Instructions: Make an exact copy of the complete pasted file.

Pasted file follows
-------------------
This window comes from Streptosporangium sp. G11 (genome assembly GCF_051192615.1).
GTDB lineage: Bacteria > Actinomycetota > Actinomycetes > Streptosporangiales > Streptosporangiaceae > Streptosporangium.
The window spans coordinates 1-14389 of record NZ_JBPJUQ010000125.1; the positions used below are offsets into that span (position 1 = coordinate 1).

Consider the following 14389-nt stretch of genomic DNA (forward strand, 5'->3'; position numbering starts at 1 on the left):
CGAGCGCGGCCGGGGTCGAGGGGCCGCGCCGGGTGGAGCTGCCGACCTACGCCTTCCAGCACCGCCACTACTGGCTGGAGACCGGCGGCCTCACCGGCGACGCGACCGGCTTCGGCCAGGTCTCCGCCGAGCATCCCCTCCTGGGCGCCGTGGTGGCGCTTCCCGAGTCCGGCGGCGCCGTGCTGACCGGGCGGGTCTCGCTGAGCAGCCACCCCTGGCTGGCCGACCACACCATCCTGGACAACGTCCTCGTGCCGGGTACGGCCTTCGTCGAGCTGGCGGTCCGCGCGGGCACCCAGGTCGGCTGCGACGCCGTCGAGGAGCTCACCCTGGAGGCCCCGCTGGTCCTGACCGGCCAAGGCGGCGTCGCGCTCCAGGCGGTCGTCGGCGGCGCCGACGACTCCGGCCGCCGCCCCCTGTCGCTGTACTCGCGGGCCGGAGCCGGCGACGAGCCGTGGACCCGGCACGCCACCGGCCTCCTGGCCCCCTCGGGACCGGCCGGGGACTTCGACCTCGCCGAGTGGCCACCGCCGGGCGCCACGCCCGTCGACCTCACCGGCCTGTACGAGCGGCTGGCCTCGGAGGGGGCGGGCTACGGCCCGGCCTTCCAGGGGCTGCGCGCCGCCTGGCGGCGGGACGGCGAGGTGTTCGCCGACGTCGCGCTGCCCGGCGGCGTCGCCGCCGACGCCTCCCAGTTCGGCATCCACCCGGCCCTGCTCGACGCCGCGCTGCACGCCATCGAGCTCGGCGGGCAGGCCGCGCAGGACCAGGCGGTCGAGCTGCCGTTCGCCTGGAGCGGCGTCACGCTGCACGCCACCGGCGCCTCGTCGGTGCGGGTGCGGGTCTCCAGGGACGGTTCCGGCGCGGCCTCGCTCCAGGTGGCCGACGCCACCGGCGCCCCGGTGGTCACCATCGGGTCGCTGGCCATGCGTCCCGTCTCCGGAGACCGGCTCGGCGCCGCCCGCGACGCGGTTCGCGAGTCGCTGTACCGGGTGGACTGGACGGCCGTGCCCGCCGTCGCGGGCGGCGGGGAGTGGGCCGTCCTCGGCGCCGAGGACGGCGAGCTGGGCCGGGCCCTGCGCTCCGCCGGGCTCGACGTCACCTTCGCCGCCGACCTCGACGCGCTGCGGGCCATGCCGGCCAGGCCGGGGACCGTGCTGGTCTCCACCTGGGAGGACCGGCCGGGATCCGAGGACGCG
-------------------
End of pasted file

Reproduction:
This window comes from Streptosporangium sp. G11 (genome assembly GCF_051192615.1).
GTDB lineage: Bacteria > Actinomycetota > Actinomycetes > Streptosporangiales > Streptosporangiaceae > Streptosporangium.
The window spans coordinates 1-14389 of record NZ_JBPJUQ010000125.1; the positions used below are offsets into that span (position 1 = coordinate 1).

Consider the following 14389-nt stretch of genomic DNA (forward strand, 5'->3'; position numbering starts at 1 on the left):
CGAGCGCGGCCGGGGTCGAGGGGCCGCGCCGGGTGGAGCTGCCGACCTACGCCTTCCAGCACCGCCACTACTGGCTGGAGACCGGCGGCCTCACCGGCGACGCGACCGGCTTCGGCCAGGTCTCCGCCGAGCATCCCCTCCTGGGCGCCGTGGTGGCGCTTCCCGAGTCCGGCGGCGCCGTGCTGACCGGGCGGGTCTCGCTGAGCAGCCACCCCTGGCTGGCCGACCACACCATCCTGGACAACGTCCTCGTGCCGGGTACGGCCTTCGTCGAGCTGGCGGTCCGCGCGGGCACCCAGGTCGGCTGCGACGCCGTCGAGGAGCTCACCCTGGAGGCCCCGCTGGTCCTGACCGGCCAAGGCGGCGTCGCGCTCCAGGCGGTCGTCGGCGGCGCCGACGACTCCGGCCGCCGCCCCCTGTCGCTGTACTCGCGGGCCGGAGCCGGCGACGAGCCGTGGACCCGGCACGCCACCGGCCTCCTGGCCCCCTCGGGACCGGCCGGGGACTTCGACCTCGCCGAGTGGCCACCGCCGGGCGCCACGCCCGTCGACCTCACCGGCCTGTACGAGCGGCTGGCCTCGGAGGGGGCGGGCTACGGCCCGGCCTTCCAGGGGCTGCGCGCCGCCTGGCGGCGGGACGGCGAGGTGTTCGCCGACGTCGCGCTGCCCGGCGGCGTCGCCGCCGACGCCTCCCAGTTCGGCATCCACCCGGCCCTGCTCGACGCCGCGCTGCACGCCATCGAGCTCGGCGGGCAGGCCGCGCAGGACCAGGCGGTCGAGCTGCCGTTCGCCTGGAGCGGCGTCACGCTGCACGCCACCGGCGCCTCGTCGGTGCGGGTGCGGGTCTCCAGGGACGGTTCCGGCGCGGCCTCGCTCCAGGTGGCCGACGCCACCGGCGCCCCGGTGGTCACCATCGGGTCGCTGGCCATGCGTCCCGTCTCCGGAGACCGGCTCGGCGCCGCCCGCGACGCGGTTCGCGAGTCGCTGTACCGGGTGGACTGGACGGCCGTGCCCGCCGTCGCGGGCGGCGGGGAGTGGGCCGTCCTCGGCGCCGAGGACGGCGAGCTGGGCCGGGCCCTGCGCTCCGCCGGGCTCGACGTCACCTTCGCCGCCGACCTCGACGCGCTGCGGGCCATGCCGGCCAGGCCGGGGACCGTGCTGGTCTCCACCTGGGAGGACCGGCCGGGATCCGAGGACGCG